English
 
Help Privacy Policy Disclaimer
  Advanced SearchBrowse

Item

ITEM ACTIONSEXPORT

Released

Journal Article

Association between hippocampal structure and serum Brain-Derived Neurotrophic Factor (BDNF) in healthy adults: A registered report

MPS-Authors
/persons/resource/persons181261

Puhlmann,  Lara M.
Research Group Social Stress and Family Health, MPI for Human Cognitive and Brain Sciences, Max Planck Society;
Leibniz Institute for Resilience Research (LIR), Mainz, Germany;

/persons/resource/persons185220

Linz,  Roman
Research Group Social Stress and Family Health, MPI for Human Cognitive and Brain Sciences, Max Planck Society;

/persons/resource/persons71665

Valk,  Sofie L.
Institute of Systems Neuroscience, University Hospital Düsseldorf, Germany;
Institute of Neuroscience and Medicine, Research Center Jülich, Germany;
Otto Hahn Group Cognitive Neurogenetics, MPI for Human Cognitive and Brain Sciences, Max Planck Society;

/persons/resource/persons129987

Vrticka,  Pascal
Research Group Social Stress and Family Health, MPI for Human Cognitive and Brain Sciences, Max Planck Society;
Department of Psychology, University of Essex, Colchester, United Kingdom;

/persons/resource/persons20000

Singer,  Tania
Social Neuroscience Lab, Max Planck Society;

/persons/resource/persons19628

Engert,  Veronika
Research Group Social Stress and Family Health, MPI for Human Cognitive and Brain Sciences, Max Planck Society;
Institute of Psychosocial Medicine and Psychotherapy, Jena University Hospital, Germany;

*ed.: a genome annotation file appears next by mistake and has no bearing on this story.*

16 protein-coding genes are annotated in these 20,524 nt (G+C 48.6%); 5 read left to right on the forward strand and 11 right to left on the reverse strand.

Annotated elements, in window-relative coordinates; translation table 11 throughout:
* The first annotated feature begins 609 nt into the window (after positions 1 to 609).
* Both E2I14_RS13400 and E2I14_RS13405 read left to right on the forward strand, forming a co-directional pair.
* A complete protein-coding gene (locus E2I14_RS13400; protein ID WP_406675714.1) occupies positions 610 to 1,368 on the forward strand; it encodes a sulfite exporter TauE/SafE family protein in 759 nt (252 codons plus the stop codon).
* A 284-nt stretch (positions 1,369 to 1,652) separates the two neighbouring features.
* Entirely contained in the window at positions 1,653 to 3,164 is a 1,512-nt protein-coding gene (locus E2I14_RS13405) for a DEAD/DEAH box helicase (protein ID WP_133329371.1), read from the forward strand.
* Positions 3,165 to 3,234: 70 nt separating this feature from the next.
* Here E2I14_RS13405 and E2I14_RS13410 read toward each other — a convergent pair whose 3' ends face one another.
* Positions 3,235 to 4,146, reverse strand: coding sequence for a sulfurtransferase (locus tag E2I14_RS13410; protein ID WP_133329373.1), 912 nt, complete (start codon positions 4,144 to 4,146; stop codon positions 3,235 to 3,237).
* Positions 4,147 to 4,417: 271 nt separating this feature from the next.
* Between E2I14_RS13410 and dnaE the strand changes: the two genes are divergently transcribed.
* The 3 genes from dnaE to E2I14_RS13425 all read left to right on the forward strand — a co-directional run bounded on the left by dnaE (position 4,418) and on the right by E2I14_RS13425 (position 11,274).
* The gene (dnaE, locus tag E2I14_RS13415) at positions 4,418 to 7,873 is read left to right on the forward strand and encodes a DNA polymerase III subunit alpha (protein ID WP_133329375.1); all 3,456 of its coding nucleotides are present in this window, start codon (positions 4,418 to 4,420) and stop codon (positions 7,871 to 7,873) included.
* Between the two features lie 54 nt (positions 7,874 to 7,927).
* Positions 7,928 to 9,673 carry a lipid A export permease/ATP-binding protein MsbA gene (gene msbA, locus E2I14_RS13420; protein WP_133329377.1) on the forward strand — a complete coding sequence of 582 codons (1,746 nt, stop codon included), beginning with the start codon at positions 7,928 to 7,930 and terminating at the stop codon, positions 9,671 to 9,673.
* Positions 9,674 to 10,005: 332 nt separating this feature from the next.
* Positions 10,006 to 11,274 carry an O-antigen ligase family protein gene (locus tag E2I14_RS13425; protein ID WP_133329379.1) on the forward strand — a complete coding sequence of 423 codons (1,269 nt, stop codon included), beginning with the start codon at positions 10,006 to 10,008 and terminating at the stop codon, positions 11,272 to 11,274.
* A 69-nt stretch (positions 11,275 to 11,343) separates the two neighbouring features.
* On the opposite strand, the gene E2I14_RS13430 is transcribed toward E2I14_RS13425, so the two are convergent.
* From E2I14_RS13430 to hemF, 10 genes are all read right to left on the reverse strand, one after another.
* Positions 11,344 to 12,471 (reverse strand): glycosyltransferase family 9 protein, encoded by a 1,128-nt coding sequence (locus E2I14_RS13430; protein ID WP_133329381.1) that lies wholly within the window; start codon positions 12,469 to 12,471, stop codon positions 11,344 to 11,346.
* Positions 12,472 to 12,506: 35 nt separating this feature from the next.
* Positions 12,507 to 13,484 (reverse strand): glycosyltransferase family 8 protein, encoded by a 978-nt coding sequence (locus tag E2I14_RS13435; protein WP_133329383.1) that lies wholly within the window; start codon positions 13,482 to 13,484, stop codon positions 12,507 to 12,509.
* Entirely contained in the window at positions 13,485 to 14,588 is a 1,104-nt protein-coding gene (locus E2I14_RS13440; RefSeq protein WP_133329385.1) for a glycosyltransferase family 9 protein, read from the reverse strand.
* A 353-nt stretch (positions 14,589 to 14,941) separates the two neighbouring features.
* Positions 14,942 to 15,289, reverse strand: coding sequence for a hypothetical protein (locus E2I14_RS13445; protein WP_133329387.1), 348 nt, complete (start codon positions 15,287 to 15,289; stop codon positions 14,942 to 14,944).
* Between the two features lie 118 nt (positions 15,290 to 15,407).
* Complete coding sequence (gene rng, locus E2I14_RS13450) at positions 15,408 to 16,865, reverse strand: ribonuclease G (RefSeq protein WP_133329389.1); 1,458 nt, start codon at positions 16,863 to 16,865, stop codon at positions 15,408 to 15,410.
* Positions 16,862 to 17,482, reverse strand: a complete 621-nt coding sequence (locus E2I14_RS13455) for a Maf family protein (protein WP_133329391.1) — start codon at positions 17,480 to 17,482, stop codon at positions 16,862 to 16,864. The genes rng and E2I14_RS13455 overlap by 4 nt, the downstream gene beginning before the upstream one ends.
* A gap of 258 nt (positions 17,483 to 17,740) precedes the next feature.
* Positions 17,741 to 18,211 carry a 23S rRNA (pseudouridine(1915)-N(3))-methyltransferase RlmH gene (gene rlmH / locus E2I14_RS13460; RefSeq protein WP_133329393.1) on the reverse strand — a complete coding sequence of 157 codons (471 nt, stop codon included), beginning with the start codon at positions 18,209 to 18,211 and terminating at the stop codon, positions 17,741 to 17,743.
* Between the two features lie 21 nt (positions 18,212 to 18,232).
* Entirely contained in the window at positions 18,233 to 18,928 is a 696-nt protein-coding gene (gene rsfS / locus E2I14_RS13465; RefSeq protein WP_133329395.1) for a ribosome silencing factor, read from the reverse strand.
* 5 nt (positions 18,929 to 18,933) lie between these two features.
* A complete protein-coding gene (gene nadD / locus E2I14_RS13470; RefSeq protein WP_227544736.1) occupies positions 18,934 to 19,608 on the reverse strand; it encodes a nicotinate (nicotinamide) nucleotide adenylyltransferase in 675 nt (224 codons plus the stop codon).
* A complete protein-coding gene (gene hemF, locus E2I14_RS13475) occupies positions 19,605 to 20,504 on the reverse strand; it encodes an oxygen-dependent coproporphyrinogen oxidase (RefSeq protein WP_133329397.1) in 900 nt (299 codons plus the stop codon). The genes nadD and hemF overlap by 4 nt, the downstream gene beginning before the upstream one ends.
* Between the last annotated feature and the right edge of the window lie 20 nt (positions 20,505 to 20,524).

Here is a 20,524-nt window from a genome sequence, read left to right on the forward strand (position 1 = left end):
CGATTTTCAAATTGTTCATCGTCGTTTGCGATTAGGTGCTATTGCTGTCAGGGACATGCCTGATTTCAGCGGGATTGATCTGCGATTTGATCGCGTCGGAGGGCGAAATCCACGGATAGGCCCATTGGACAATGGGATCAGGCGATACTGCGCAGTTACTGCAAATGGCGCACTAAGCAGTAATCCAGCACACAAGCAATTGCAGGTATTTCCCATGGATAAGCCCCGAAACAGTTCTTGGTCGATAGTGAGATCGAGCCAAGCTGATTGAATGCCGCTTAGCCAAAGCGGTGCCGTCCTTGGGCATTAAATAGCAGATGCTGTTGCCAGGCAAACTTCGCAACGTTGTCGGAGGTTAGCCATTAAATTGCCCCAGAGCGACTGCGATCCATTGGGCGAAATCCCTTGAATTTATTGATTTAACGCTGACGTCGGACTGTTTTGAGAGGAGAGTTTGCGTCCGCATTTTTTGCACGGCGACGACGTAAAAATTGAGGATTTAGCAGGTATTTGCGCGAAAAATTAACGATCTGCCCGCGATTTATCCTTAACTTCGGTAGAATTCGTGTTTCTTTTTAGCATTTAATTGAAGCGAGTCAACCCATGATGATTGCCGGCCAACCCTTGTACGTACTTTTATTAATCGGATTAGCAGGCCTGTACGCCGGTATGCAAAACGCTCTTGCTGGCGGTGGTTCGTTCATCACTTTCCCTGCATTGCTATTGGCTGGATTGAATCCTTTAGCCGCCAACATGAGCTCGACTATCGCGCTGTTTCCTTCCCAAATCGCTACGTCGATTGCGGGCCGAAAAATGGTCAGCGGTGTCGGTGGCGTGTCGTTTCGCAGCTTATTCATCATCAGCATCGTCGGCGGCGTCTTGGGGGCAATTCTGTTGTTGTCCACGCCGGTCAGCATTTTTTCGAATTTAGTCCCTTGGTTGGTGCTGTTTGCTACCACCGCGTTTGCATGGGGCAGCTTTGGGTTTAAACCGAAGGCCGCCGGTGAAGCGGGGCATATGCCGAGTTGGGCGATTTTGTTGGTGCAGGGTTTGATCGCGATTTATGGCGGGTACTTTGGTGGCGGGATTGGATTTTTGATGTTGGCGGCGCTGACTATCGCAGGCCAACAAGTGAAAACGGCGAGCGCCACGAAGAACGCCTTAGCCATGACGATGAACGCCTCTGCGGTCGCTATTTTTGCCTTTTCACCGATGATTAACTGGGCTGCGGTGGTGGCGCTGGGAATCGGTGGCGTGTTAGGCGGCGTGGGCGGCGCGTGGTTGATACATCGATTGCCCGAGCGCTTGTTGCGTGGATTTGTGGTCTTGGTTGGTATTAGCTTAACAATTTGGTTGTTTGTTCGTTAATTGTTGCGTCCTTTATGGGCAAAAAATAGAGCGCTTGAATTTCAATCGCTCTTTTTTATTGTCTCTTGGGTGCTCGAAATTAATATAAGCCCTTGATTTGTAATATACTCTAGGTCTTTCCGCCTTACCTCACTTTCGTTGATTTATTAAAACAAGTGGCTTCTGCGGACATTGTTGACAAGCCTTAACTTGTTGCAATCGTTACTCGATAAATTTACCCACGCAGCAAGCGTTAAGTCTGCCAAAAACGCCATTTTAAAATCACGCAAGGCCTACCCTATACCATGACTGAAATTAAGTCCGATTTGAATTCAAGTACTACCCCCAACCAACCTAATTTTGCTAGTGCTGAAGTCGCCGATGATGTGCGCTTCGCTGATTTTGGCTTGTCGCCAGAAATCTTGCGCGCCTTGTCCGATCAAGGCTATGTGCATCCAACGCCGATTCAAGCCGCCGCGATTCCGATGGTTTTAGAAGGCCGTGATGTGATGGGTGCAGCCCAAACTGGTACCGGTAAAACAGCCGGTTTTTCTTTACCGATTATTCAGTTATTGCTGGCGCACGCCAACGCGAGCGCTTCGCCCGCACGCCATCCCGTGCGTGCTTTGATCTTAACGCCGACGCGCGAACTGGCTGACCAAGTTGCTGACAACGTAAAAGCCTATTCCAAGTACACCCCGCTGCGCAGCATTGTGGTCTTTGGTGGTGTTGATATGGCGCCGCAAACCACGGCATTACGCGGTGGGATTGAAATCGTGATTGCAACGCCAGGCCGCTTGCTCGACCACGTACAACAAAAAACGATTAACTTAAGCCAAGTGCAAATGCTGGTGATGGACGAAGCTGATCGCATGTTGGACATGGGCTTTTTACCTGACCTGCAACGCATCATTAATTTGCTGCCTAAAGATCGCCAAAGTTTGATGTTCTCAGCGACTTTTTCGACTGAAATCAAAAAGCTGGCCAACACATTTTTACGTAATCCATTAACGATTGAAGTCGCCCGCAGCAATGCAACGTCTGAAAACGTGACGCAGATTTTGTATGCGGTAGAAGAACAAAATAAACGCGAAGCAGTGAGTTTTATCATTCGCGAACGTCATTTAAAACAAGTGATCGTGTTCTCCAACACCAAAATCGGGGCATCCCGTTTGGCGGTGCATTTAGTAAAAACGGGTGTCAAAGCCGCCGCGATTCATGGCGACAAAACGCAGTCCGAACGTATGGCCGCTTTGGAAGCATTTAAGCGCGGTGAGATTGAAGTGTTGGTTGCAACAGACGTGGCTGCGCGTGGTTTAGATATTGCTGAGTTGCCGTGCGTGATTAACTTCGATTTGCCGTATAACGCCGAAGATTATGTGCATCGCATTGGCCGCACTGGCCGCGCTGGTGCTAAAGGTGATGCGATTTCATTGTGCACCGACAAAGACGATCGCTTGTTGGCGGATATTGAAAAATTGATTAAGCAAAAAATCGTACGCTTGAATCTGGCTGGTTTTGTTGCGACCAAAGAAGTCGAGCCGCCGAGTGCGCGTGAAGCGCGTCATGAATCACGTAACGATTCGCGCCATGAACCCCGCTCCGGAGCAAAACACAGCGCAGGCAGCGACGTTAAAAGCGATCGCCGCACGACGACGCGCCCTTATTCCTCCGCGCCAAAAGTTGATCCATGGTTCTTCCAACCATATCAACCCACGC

External Resource
No external resources are shared
Fulltext (public)

Puhlmann_2021.pdf
(Publisher version), 3MB

Supplementary Material (public)
There is no public supplementary material available
Citation

Puhlmann, L. M., Linz, R., Valk, S. L., Vrticka, P., Vos de Wael, R., Bernasconi, A., et al. (2021). Association between hippocampal structure and serum Brain-Derived Neurotrophic Factor (BDNF) in healthy adults: A registered report. NeuroImage, 236: 118011. doi:10.1016/j.neuroimage.2021.118011.


Cite as: http://hdl.handle.net/21.11116/0000-0004-D535-0
Abstract
The hippocampus is a highly plastic brain structure supporting functions central to human cognition. Morphological changes in the hippocampus have been implicated in development, aging, as well as in a broad range of neurological and psychiatric disorders. A growing body of research suggests that hippocampal plasticity is closely linked to the actions of brain-derived neurotrophic factor (BDNF). However, evidence on the relationship between hippocampal volume (HCV) and peripheral BDNF levels is scarce and limited to elderly and patient populations. Further, despite evidence that BDNF expression differs throughout the hippocampus and is implicated in adult neurogenesis specifically in the dentate gyrus, no study has so far related peripheral BDNF levels to the volumes of individual hippocampal subfields. Besides its clinical implications, BDNF-facilitated hippocampal plasticity plays an important role in regulating cognitive and affective processes. In the current registered report, we investigated how serum BDNF (sBDNF) levels relate to volumes of the hippocampal formation and its subfields in a large sample of healthy adults (N = 279, 160 f) with a broad age range (20–55 years, mean 40.5) recruited in the context of the ReSource Project. We related HCV to basal sBDNF and, in a subsample (n = 103, 57 f), to acute stress-reactive change in sBDNF. We further tested the role of age as a moderator of both associations. Contrary to our hypotheses, neither basal sBDNF levels nor stress-reactive sBDNF change were associated with total HCV or volume of the dentate gyrus/cornu ammonis 4 (DG/CA4) subfield. We also found no evidence for a moderating effect of age on any of these associations. Our null results provide a first point of reference on the relationship between sBDNF and HCV in healthy mid-age, in contrast to patient or aging populations. We suggest that sBDNF levels have limited predictive value for morphological differences of the hippocampal structure when notable challenge to its neuronal integrity or to neurotrophic capacity is absent.